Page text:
The Alcoa effect: Profits look better

Published: Saturday, January 13, 2007 at 6:01 a.m.
Last Modified: Saturday, January 13, 2007 at 12:30 a.m.
NEW YORK - Advanced Micro Devices Inc. and several other major companies issued warnings this past week that fourth-quarter results will miss expectations. Wall Street barely noticed.
For weeks, analysts have said the long period of stellar earnings growth might be over for U.S. companies, that the 18 straight quarters of double-digit profit growth for Standard & Poor's 500 companies will be replaced by more modest results.
But investors remain upbeat as hundreds of companies are set to report results in the next few weeks. Shareholders did not go screaming for the exits Friday after AMD, business software maker SAP AG and Murphy's Oil Corp. warned results will miss expectations.
In fact, the Dow Jones industrials hit a record close. And analysts say there are signs that companies might have been able to eke out double-digit gains during the last three months of 2006.
''There is an indication that the overall quarter might turn out to be better than expected,'' said David Dropsey, a research analyst with Thomson Financial that tracks equities. ''Earnings are still strong coming out of a lot of sectors.''
For instance, there's an old adage on Wall Street that ''as goes Alcoa, goes the market.'' The world's biggest aluminum maker, which reported its results Wednesday said profits soared 60 percent from a year earlier, and it had a 20 percent jump in revenue that pushed past analysts' expectations.
As of Thursday, 31 S&P 500 components reported earnings. There were 17 companies that beat expectations, six that met them and eight that reported results below projections. That matches the historical averages, Dropsey said.
Of the 31 companies, those that have beaten expectations have done so by an average of 8 percent. This is still well above the norm of a 3 percent rise, according to Thomson Financial. Measuring the pace of profit warnings has also been a good way to judge how the quarter will turn out.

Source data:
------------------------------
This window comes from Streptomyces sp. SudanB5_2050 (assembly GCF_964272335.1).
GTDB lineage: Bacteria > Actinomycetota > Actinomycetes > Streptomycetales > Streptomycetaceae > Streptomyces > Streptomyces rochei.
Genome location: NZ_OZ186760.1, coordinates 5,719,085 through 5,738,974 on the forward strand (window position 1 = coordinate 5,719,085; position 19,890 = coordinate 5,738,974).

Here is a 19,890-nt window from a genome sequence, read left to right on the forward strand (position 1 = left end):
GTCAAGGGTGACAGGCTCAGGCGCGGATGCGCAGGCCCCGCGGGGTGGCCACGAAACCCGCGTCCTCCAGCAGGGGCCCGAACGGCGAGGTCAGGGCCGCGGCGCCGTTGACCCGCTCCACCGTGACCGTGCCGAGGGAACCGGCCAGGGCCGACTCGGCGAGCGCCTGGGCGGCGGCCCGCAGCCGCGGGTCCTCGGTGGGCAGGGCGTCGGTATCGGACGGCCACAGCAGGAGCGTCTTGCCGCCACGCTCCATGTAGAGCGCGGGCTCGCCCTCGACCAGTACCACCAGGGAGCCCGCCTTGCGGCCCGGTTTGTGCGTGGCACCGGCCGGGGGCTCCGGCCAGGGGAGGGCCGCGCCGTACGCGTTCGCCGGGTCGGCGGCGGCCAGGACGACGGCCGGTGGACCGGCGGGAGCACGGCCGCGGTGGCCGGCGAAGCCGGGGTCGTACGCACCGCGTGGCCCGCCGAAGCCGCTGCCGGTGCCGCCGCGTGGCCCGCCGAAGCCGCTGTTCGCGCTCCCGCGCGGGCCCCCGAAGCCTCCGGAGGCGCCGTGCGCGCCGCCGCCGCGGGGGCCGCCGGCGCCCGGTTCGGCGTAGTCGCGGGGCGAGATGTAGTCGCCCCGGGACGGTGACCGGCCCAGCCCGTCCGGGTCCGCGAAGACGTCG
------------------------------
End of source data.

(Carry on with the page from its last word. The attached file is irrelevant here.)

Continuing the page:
As of Thursday, 156 companies pre-announced results - 37 said they'd be above projections, 26 said they were in line with estimates, and 93 announced they would miss.
Even adding AMD and other recent warnings, Wall Street is still faring slightly better than it did in the third quarter. During that period, 177 pre-announced - 53 said they would beat expectations, 23 said they'd be in line, and 101 said they'd miss.
Although these are extremely early indicators, it suggests the fourth quarter remains on par with the previous quarter. Although many on Wall Street don't expect profit growth to hit the 22 percent level seen in the S&P 500 during the third quarter, it is still expected to blow past the historical average of 7.6 percent.
Portfolio managers say what has come out so far hasn't been significantly negative or positive, and that double-digit growth is still achievable.
''I'd be more concerned if you saw multiple warnings from the same industry,'' said Matt Kelmon, portfolio manager of the Kelmoore Strategy Funds. ''Every quarter for the past 18 quarters we've been waiting for this earnings slowdown, and it's just never come. It might be a headline if it's not double digit, but we're still seeing really strong profits anyway.''
Russ Koesterich, senior portfolio manager at Barclays Global Investments, said investors aren't shaken by the recent warnings. He still sees resilient corporate earnings on the way.
''The expectations for profit growth already were ratcheted down, but we're now seeing some leeway in that,'' he said. ''Even if you have a few of these disappointments like with AMD, that's still not enough to change expectations that profit will decelerate below expectations.''
The S&P 500, considered to be one of the broadest indicators of how the market as a whole is performing, is an index weighted by how many shares are traded in each company. That means the potential for sharp growth in the index as a whole could come from a few key sectors, like financial services stocks, Dropsey said.
Already, major U.S. investment banks and mutual fund companies that reported in December have shown record-breaking results. Property and casualty insurers might also surprise Wall Street because of the quiet hurricane period this year.
There's even the possibility of decent earnings coming from the nation's biggest automakers. General Motors Corp. and Ford Motor Co. - both big members of the index - could post stronger-than-expected results considering recent restructurings.
''These areas have the potential for surprise,'' Dropsey said.

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